Pete Rose of,ifR,M,A(17),G(2)33-Overall, 5-RF#1 Career hits (4256)

The Boomer Generation

Birth Years (1943-1960)
Playing Years (1960-2004) "Free Agent Era"
Dominant Years (1973-1990)

The Players Position Honors Rank Notes
Tom Seaver (1944)
Backup - Steve Carlton, Jim Palmer, Rich Gossage*, Bruce Sutter*, Dennis Eckersley*
PH,R,A(12),C(3)38-Overall, 6-P-
Johnny Bench (1947)
Backup - Carlton Fisk, Gary Carter, Ted Simmons
CH,R,M(2),A(14),G(10)44-Overall, 2-C-
Eddie Murray (1956) 1bR,A(8),G(3)61-Overall, 5-1b-
Joe Morgan (1943)
Backup - Rod Carew, Ryne Sandberg
2bH,M(2),A(10),G(5)15-Overall, 1-2b-
Cal Ripken Jr. (1960)
Backup - Robin Yount, Ozzie Smith, Alan Trammell
SSH,R,M(2),A(19),G(2)48-Overall, 3-SS-
Mike Schmidt (1949)
Backup - Wade Boogs, George Brett, Paul Molitor, Darrell Evans
3bH,M(3),A(12),G(10)21-Overall, 1-3b-
Rickey Henderson (1958)
Backup - Tim Raines, Jim Rice*
LFH,M,A(8),G26-Overall, 4-LF#1 Career runs (2295)
#1 Career stolen bases (1406)
Kirby Puckett (1960) CFH,A(10),M(2),BR,G(6)98-Overall, 8-CF-
Tony Gwynn (1960)
Backup - Reggie Jackson, Dave Winfield*
RFH,A(15),G(5)54-Overall, 6-RF-
Nolan Ryan pH,A(8)24-P#1 Career SO (5714)

The Thirteenth (GenX) Generation

Birth Years (1961-1981)
Playing Years (1978-2025) "Steroid Era"
Dominant Years (1991-2011)

The Players Position Honors Rank Records
Roger Clemens (1962)
Backup - Gregg Maddux, Mariano Rivera, Randy Johnson, John Smoltz, Trevor Hoffman
PM,A(11),C(7),T(2) +649-Overall, 11-P-
Mike Piazza (1968)
Backup - Ivan "Pudge" Rodriguez
CR,A(12),SS(10) +179-Overall, 5-C-
Mark McGuire (1963)
Backup - Jeff Bagwell, Frank Thomas, Albert Pujols
1bR,A(12),G,SS(3) +131-Overall, 3-1b-
Craig Biggio (1965)
Backup - Roberto Alomar
2bA(7),G(4),SS(5),+335-Overall, 5-2b-
Barry Larkin (1964)
Backup - Derek Jeter
SSM,A(11),G(3),SS(9) +293-Overall, 6-SS-
Robin Ventura (1967)
Backup - Alex Rodriguez, Chipper Jones
Barry Bonds (1964)
Backup - Manny Ramirez
LFM(7),A(14),G(8),SS(12) +516-Overall, 3-LF#1 Season HR (73)
#1 Season BB (232)
#1 Season Slugging% (.8635)
#1 Season OB% (.6094)
#1 Career HR (762)
#1 Career BB (2558)
Ken Griffey, Jr. (1969) CFM,A(13),G(10),SS(10) +273-Overall, 7-CF-
Jose Canseco (1964)
Backup - Vladimer Guerrero
Ichiro Suzuki ofR,M,A(8),G(8),SS(2) +1-#1 Season hits (262)

The Millennial Generation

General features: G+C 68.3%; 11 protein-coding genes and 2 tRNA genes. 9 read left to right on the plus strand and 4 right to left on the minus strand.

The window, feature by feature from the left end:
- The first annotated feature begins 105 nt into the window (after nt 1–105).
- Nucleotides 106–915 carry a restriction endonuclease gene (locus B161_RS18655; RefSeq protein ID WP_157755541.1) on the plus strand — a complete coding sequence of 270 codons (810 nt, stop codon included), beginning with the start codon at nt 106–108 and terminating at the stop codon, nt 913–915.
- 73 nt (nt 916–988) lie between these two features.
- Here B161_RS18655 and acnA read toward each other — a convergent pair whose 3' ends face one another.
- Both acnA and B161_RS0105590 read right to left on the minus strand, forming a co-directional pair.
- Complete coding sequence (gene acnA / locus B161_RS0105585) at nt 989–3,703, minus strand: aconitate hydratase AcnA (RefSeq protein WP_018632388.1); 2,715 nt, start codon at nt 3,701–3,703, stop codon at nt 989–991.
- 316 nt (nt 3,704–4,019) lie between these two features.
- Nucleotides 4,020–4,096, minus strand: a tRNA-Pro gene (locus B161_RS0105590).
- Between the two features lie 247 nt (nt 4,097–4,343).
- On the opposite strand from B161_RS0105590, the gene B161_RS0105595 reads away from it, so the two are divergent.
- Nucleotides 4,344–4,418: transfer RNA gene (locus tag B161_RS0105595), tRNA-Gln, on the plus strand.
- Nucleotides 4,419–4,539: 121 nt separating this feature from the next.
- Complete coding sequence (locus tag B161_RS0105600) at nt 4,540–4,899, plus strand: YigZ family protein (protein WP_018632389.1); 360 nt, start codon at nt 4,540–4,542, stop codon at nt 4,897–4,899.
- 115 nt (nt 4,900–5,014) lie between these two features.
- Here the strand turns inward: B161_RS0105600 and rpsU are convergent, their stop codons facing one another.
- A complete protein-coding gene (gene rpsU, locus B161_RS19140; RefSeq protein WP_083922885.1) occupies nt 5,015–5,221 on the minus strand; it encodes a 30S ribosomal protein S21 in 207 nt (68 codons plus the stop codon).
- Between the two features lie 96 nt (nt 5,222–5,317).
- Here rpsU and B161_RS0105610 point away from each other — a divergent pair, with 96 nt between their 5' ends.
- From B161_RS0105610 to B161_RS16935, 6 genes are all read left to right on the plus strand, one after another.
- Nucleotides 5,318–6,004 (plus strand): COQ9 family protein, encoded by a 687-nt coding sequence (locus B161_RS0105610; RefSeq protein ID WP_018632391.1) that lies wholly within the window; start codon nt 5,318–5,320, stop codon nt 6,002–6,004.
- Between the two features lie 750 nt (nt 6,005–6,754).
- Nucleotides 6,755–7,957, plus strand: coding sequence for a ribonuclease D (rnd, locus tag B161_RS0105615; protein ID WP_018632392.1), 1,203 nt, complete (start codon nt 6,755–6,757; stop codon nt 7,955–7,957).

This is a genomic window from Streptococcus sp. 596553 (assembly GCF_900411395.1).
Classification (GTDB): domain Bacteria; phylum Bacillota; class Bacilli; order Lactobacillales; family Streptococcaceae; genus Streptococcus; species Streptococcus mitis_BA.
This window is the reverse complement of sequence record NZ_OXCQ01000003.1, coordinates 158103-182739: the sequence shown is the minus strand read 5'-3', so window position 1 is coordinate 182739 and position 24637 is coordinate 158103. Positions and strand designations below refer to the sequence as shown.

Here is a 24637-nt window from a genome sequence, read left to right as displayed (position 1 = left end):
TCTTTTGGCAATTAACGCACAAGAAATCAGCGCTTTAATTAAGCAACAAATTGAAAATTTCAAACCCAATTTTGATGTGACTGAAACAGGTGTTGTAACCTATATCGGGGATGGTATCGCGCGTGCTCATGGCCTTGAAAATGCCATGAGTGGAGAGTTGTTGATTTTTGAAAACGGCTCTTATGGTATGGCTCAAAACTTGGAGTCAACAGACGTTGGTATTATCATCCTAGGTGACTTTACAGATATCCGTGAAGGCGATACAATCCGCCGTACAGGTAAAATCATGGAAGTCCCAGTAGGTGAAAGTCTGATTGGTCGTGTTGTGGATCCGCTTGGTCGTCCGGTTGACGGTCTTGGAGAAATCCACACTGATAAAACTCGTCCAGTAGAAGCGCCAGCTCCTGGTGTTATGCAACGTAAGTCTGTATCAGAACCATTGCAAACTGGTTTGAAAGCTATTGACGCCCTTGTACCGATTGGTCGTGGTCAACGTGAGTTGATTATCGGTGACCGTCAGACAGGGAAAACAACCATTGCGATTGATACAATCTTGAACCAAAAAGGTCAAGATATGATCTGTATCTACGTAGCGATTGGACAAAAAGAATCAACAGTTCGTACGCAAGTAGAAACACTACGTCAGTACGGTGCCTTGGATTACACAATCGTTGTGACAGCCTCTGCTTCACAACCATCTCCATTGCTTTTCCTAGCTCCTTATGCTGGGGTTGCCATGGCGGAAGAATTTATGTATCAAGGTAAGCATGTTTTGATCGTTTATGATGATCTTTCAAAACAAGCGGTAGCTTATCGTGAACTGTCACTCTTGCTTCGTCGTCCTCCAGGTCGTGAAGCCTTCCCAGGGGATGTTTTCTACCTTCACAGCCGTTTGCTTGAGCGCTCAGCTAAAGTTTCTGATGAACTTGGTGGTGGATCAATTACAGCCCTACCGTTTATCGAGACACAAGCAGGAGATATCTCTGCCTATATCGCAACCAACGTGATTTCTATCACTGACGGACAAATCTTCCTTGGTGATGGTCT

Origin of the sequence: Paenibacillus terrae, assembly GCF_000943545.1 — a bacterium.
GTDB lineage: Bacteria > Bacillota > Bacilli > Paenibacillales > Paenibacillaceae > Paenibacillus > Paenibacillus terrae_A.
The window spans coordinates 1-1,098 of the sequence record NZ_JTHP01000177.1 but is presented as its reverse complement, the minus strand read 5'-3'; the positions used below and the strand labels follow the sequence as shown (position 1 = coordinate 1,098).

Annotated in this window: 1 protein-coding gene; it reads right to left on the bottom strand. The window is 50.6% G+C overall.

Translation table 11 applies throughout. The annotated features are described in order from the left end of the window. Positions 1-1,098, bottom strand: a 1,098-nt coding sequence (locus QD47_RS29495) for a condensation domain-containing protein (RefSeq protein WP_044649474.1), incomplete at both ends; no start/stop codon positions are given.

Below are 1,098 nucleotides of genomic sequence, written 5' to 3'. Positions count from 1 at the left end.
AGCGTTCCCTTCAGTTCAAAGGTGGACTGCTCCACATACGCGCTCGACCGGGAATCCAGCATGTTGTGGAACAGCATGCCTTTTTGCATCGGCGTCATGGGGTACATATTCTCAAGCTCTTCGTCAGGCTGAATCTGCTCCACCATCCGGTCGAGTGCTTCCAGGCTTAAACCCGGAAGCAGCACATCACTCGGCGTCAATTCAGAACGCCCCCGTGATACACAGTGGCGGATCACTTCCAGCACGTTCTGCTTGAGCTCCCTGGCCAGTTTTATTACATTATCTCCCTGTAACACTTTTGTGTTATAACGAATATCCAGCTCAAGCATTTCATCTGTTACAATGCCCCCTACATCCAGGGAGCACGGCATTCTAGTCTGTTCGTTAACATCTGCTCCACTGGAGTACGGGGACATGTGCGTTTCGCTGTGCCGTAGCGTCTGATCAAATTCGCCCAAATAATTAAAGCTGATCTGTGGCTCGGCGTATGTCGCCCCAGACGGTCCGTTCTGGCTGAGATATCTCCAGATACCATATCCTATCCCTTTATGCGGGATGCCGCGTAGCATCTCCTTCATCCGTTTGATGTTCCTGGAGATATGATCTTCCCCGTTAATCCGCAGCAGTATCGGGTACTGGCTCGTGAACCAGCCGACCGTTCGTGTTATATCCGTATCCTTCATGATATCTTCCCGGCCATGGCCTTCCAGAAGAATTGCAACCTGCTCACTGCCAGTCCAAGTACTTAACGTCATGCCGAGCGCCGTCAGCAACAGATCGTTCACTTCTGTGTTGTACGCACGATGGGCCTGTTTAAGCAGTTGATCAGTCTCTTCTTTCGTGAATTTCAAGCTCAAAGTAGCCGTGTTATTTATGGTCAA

Birth Years (1982-2001)
Playing Years (1999-2045) "The Next Era"
Dominant Years (2012-2031) Their time will come

The Players Position Honors Rank Notes

The Millennials are just beginning to reach playing age. I would be willing to bet we will see some future stars showing up on the radar pretty soon.

  • Bold denotes the all generational team. Clearly, in some cases, the players were not actual playing contemporaries. If a player happened to be an early cohort in his generation then he would have to play late into his career to play with the last cohorts in his generation. Don't be disappointed if your favorite active player doesn't show up on the list. The Gen-Xers are only halfway through their playing years and some of the stars haven't built up their stats to the level that will get them on later lists.

    In several cases players have been included only on the basis of their having been voted into the Hall of Fame. I know there is controversy surrounding some of the these selections but I feel that if they have been picked by a group of knowledgable voters they probably were outstanding players and should be recognized for having been selected. In each of these cases they appear as backups for their position with an asterisk by their name.

  • The items in columns are:

    1. The players position,
    2. A summary of the honors and accomplishments a player has received (H-Hall of Fame, M-MVP, R-rookie of the year, A-All Star, T-Triple Crown, C-Cy Young Award, G-golden glove and SS-Silver Slugger)
    3. Bill James Overall ranking and ranking by position
    4. General Notes: The records are all-time baseball records.

  • Playing Years are the maximum range of years players from this generation will be playing, and
    Dominant Years are the years when most of the top players in the league are from the generation.

  • If you want to talk about Baseball History or about Baseball and History in general drop by my BLOG. I would love to hear from you.